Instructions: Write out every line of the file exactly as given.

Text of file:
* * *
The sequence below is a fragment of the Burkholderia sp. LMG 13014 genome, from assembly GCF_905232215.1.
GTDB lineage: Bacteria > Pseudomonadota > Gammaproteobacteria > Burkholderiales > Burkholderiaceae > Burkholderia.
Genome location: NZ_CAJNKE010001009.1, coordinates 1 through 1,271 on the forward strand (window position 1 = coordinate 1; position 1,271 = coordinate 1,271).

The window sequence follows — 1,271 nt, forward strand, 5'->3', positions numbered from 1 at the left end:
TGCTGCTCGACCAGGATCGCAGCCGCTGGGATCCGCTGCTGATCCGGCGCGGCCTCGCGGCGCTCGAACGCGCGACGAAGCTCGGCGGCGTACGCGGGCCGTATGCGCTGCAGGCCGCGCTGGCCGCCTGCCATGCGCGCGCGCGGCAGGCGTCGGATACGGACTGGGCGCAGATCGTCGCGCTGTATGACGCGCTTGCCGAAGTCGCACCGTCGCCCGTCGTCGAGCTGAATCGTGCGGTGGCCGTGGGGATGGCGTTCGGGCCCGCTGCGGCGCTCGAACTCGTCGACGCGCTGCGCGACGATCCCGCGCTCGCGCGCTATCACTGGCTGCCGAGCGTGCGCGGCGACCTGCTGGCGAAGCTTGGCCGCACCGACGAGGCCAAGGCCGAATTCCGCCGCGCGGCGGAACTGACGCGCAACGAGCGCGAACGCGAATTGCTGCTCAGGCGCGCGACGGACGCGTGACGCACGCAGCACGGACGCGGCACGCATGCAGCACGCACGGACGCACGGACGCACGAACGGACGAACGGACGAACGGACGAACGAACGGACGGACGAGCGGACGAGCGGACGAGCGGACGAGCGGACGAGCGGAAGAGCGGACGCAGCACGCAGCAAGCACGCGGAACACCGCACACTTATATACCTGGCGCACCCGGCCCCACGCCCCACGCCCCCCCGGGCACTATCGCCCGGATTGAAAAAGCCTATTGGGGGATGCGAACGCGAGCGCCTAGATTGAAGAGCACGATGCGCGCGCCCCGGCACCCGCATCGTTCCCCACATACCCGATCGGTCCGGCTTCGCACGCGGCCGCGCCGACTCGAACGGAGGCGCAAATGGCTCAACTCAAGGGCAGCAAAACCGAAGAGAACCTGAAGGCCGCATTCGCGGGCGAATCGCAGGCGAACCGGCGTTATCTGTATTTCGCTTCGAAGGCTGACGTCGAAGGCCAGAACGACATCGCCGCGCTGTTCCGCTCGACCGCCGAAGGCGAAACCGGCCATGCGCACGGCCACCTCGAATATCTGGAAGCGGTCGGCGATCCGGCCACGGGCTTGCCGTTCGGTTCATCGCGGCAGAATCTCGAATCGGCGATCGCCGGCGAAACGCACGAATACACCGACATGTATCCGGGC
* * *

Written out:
The sequence below is a fragment of the Burkholderia sp. LMG 13014 genome, from assembly GCF_905232215.1.
GTDB lineage: Bacteria > Pseudomonadota > Gammaproteobacteria > Burkholderiales > Burkholderiaceae > Burkholderia.
Genome location: NZ_CAJNKE010001009.1, coordinates 1 through 1,271 on the forward strand (window position 1 = coordinate 1; position 1,271 = coordinate 1,271).

The window sequence follows — 1,271 nt, forward strand, 5'->3', positions numbered from 1 at the left end:
TGCTGCTCGACCAGGATCGCAGCCGCTGGGATCCGCTGCTGATCCGGCGCGGCCTCGCGGCGCTCGAACGCGCGACGAAGCTCGGCGGCGTACGCGGGCCGTATGCGCTGCAGGCCGCGCTGGCCGCCTGCCATGCGCGCGCGCGGCAGGCGTCGGATACGGACTGGGCGCAGATCGTCGCGCTGTATGACGCGCTTGCCGAAGTCGCACCGTCGCCCGTCGTCGAGCTGAATCGTGCGGTGGCCGTGGGGATGGCGTTCGGGCCCGCTGCGGCGCTCGAACTCGTCGACGCGCTGCGCGACGATCCCGCGCTCGCGCGCTATCACTGGCTGCCGAGCGTGCGCGGCGACCTGCTGGCGAAGCTTGGCCGCACCGACGAGGCCAAGGCCGAATTCCGCCGCGCGGCGGAACTGACGCGCAACGAGCGCGAACGCGAATTGCTGCTCAGGCGCGCGACGGACGCGTGACGCACGCAGCACGGACGCGGCACGCATGCAGCACGCACGGACGCACGGACGCACGAACGGACGAACGGACGAACGGACGAACGAACGGACGGACGAGCGGACGAGCGGACGAGCGGACGAGCGGACGAGCGGAAGAGCGGACGCAGCACGCAGCAAGCACGCGGAACACCGCACACTTATATACCTGGCGCACCCGGCCCCACGCCCCACGCCCCCCCGGGCACTATCGCCCGGATTGAAAAAGCCTATTGGGGGATGCGAACGCGAGCGCCTAGATTGAAGAGCACGATGCGCGCGCCCCGGCACCCGCATCGTTCCCCACATACCCGATCGGTCCGGCTTCGCACGCGGCCGCGCCGACTCGAACGGAGGCGCAAATGGCTCAACTCAAGGGCAGCAAAACCGAAGAGAACCTGAAGGCCGCATTCGCGGGCGAATCGCAGGCGAACCGGCGTTATCTGTATTTCGCTTCGAAGGCTGACGTCGAAGGCCAGAACGACATCGCCGCGCTGTTCCGCTCGACCGCCGAAGGCGAAACCGGCCATGCGCACGGCCACCTCGAATATCTGGAAGCGGTCGGCGATCCGGCCACGGGCTTGCCGTTCGGTTCATCGCGGCAGAATCTCGAATCGGCGATCGCCGGCGAAACGCACGAATACACCGACATGTATCCGGGC